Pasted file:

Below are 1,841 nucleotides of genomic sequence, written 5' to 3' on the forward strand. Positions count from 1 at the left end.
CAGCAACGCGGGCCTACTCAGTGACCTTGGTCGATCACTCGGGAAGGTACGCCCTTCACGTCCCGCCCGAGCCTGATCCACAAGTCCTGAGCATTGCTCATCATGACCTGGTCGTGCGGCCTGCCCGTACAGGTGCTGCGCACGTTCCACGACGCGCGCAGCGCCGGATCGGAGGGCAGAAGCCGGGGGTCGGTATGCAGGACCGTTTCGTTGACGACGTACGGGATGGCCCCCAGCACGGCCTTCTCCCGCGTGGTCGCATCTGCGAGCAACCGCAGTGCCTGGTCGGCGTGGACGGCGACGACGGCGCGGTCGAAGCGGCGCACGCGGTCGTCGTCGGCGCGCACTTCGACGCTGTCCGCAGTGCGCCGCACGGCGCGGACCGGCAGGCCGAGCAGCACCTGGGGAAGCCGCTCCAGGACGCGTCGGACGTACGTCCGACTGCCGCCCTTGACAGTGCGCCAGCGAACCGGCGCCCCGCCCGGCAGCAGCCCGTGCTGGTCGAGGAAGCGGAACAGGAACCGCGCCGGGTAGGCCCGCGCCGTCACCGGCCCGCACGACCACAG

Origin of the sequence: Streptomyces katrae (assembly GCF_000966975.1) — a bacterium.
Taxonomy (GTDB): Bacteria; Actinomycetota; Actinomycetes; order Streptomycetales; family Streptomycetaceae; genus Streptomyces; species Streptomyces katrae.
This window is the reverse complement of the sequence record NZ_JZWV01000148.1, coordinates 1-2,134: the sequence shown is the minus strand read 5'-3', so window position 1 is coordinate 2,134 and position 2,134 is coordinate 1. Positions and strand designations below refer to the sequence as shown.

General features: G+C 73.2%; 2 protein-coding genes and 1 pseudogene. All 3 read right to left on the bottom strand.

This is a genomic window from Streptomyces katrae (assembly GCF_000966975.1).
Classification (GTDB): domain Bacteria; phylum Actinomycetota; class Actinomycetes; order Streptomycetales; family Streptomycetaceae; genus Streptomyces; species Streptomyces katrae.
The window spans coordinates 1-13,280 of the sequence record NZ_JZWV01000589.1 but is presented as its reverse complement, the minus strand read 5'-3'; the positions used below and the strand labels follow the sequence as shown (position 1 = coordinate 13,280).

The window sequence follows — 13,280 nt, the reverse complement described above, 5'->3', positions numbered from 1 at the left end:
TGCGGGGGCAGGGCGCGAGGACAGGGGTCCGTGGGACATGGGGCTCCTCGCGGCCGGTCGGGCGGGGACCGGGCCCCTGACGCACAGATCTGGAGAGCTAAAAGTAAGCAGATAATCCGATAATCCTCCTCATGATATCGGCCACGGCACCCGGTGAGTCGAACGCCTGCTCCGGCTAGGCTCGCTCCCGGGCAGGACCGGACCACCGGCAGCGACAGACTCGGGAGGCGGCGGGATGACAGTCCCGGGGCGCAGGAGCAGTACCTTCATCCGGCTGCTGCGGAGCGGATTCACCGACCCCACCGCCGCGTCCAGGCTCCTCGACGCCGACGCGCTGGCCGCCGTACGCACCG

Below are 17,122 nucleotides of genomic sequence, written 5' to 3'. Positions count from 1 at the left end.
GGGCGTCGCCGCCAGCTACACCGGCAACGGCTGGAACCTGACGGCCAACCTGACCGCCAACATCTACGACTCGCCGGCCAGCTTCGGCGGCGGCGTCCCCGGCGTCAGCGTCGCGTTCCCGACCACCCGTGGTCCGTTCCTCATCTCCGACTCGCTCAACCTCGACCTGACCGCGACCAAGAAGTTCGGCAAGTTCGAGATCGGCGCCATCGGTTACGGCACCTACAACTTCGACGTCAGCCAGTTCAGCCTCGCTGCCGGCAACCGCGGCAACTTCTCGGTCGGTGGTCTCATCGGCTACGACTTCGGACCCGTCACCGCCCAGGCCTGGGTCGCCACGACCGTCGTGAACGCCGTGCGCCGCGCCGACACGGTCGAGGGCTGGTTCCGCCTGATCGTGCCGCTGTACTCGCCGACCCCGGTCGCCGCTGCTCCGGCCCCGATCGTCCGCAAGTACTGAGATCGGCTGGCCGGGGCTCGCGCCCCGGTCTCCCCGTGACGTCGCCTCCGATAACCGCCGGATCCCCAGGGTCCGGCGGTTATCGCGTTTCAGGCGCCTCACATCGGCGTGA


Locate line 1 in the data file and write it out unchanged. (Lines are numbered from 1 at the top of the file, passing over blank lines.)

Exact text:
Below are 1,841 nucleotides of genomic sequence, written 5' to 3' on the forward strand. Positions count from 1 at the left end.